The cross-border transfers system is also heavily based on the GDPR. Any transfer of personal data from Switzerland abroad remains prohibited unless transfer is made to a country that provides an adequate level of protection of personal data, such as the EEA The list is already published In the absence of an adequacy decision by the Federal Council, the following transfer mechanisms are possible:
- International treaties
- Standard contractual clauses (SCCs) (more details hereafter)
- Binding corporate rules (BCRs) approved by the FDPIC (Federal Data Protection and Information Commissioner).
- A contract between the controller and the receiving party of which a copy must be communicated to the FDPIC.
The SCCs mentioned can be of different natures: they should either be the Swiss ones or be “pre-approved” by the Swiss Supervisory Authority, such as for example the European SCCs.
For the specific case of transfers to the USA, the current safeguards (? Which ones) will have to be applied for the time being, as Switzerland has chosen not to follow the upcoming EU-US Data Privacy Framework. It is expected that Switzerland will probably wait for this Framework to be applied by the EU and running smoothly before adopting it.
In addition to this, the previously known exceptions to allow for the transfer of personal data consent, fulfilment of a contract or legal obligation will remain applicable.
many new duties have been imposed on companies and federal bodies to align the FADP to the GDPR. Those duties are very close to the ones set out in the European equivalent, among which:
- The duty of information,
- The duty to keep an inventory (equivalent to the GDPR’s ROPA))
- The duty to notify data security breaches, (or “ personal data breach” as named in the GDPR )
- Privacy by Default/Privacy by Design, (called “data protection by design” in the European Regulation )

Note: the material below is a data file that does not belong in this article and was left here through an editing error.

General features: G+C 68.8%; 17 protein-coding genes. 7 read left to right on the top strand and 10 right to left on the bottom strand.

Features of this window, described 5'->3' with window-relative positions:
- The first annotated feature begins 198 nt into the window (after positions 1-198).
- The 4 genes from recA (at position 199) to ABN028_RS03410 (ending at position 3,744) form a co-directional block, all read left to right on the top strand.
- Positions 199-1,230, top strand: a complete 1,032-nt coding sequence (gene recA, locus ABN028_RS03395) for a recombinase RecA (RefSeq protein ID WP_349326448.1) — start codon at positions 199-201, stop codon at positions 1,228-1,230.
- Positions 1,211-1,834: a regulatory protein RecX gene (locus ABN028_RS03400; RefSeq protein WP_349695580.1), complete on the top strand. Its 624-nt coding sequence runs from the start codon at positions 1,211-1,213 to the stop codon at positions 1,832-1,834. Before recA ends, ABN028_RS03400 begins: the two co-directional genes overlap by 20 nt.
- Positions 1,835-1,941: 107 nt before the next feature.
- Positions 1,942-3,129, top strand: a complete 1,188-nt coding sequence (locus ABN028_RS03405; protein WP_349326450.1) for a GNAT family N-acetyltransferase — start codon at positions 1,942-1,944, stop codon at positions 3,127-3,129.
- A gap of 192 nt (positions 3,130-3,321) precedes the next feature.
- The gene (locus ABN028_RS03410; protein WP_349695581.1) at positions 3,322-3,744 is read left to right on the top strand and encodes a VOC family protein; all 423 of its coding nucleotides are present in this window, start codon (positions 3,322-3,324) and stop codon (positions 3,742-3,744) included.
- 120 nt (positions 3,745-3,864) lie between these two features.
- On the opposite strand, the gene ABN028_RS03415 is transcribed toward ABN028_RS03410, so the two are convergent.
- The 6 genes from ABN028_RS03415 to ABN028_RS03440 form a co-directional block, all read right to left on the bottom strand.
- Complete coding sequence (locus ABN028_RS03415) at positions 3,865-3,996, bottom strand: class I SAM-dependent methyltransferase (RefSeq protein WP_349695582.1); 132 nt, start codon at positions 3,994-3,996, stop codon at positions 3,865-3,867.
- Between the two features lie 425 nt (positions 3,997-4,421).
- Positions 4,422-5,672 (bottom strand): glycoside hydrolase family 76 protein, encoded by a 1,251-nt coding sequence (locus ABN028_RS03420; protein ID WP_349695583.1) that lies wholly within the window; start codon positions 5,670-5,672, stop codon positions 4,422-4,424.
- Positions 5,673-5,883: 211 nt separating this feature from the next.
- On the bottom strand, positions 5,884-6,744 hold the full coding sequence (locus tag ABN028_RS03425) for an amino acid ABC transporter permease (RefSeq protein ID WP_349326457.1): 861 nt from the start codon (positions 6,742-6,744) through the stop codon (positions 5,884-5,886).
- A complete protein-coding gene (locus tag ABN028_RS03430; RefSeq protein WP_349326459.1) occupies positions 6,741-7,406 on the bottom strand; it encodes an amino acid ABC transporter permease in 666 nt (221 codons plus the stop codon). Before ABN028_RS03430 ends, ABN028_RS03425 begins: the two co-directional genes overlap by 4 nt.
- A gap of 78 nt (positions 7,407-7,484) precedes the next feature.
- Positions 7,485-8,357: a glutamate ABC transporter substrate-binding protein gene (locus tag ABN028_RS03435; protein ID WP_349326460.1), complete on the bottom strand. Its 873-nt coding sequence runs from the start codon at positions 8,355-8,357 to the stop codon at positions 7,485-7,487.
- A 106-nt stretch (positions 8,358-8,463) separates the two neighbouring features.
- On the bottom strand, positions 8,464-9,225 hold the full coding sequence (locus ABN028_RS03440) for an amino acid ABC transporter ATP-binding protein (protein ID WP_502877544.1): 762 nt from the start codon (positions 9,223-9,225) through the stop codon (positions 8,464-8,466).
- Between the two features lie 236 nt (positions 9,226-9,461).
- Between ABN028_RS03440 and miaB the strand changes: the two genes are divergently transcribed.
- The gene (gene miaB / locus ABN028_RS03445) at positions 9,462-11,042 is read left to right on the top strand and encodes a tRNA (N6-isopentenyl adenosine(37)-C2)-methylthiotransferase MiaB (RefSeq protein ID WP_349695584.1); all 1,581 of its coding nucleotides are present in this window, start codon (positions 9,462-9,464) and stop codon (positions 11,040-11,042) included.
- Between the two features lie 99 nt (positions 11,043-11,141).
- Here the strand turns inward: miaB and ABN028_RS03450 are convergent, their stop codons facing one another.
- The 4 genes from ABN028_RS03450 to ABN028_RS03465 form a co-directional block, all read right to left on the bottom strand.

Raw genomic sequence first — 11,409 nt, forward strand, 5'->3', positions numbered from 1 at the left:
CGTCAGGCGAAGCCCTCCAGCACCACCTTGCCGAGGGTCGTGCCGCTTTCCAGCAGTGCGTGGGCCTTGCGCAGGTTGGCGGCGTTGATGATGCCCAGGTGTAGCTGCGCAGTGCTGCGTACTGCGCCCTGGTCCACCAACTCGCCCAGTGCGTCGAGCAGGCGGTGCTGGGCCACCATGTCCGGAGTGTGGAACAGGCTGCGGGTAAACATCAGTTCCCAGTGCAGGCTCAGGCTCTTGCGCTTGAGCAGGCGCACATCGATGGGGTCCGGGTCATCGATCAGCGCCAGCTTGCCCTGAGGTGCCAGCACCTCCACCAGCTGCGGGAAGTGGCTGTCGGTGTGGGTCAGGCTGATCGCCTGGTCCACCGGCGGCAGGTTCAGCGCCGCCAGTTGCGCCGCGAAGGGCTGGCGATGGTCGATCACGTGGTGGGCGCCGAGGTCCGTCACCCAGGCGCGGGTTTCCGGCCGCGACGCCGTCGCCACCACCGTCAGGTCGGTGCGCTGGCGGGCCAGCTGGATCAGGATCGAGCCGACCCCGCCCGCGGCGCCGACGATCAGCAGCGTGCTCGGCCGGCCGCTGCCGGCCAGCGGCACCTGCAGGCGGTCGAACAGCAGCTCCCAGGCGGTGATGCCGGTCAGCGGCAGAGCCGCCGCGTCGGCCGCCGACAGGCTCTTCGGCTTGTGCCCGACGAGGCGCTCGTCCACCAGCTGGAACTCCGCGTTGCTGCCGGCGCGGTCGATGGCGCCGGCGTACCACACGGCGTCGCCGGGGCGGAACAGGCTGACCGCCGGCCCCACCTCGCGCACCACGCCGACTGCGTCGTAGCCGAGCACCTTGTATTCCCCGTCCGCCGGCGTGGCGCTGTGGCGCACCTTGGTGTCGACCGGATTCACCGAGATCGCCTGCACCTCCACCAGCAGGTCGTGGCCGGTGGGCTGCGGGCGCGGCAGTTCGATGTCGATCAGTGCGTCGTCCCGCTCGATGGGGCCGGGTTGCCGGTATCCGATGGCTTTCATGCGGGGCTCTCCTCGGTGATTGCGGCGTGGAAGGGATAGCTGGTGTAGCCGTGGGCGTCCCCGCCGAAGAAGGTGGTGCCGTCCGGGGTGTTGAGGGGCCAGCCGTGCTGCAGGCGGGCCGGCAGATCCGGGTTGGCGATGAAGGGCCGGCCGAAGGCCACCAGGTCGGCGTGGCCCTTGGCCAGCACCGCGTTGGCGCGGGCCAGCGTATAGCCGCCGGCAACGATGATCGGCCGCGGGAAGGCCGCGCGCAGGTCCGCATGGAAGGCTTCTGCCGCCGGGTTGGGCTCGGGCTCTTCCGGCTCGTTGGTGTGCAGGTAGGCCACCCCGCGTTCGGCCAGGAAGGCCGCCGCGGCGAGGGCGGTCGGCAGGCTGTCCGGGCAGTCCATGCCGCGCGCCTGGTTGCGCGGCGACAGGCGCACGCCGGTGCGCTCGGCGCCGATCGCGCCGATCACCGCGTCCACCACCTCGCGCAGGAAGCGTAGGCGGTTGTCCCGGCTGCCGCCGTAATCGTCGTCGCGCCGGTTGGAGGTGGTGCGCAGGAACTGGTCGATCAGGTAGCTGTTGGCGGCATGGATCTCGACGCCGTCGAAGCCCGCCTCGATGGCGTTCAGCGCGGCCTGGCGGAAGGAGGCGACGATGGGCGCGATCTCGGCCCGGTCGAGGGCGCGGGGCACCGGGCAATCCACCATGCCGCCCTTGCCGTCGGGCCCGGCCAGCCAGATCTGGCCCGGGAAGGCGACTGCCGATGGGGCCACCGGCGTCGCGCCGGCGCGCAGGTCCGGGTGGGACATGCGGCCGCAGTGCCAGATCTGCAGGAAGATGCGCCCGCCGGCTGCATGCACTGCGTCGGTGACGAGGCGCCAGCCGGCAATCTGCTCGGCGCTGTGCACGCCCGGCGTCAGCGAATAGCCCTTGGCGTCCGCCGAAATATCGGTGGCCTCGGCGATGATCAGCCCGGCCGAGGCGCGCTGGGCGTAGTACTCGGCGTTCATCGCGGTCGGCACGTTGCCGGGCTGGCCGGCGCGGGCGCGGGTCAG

- Necessity to carry out data protection impact assessments,
- The facultative duty to establish Codes of Conduct.
What happens to the DPO under FADP?
The designation of a DPO is not mandatory: it is voluntary but heartily recommended by the Act. Not only will it demonstrate your company’s good intentions and care for your data subjects’ privacy, but it will also bring a crucial gain in resources, time, and know-how!
In addition, though the designation of a DPO is not mandatory, the appointment of a representative in Switzerland is. At least, whenever an extensive, regular, and high-risk processing of personal data is involved, in the provision of goods or services to persons, in the country or when their behaviour is being monitored. This representative will then play the part of a contact point for the Supervisory Authority, the Federal Data Protection and Information Commissioner and the data subjects but it will not be fit to fulfil other tasks generally devolved to a DPO.
For these reasons, though the text does not explicitly say so, it is still more than advisable to elect a DPO who will be able to help your company with all privacy-related matters.
With new rules follow new sanctions.
Regarding its sanctions, the revised FADP presents a two-fold approach: an administrative enforcement on one hand and a criminal enforcement on the other.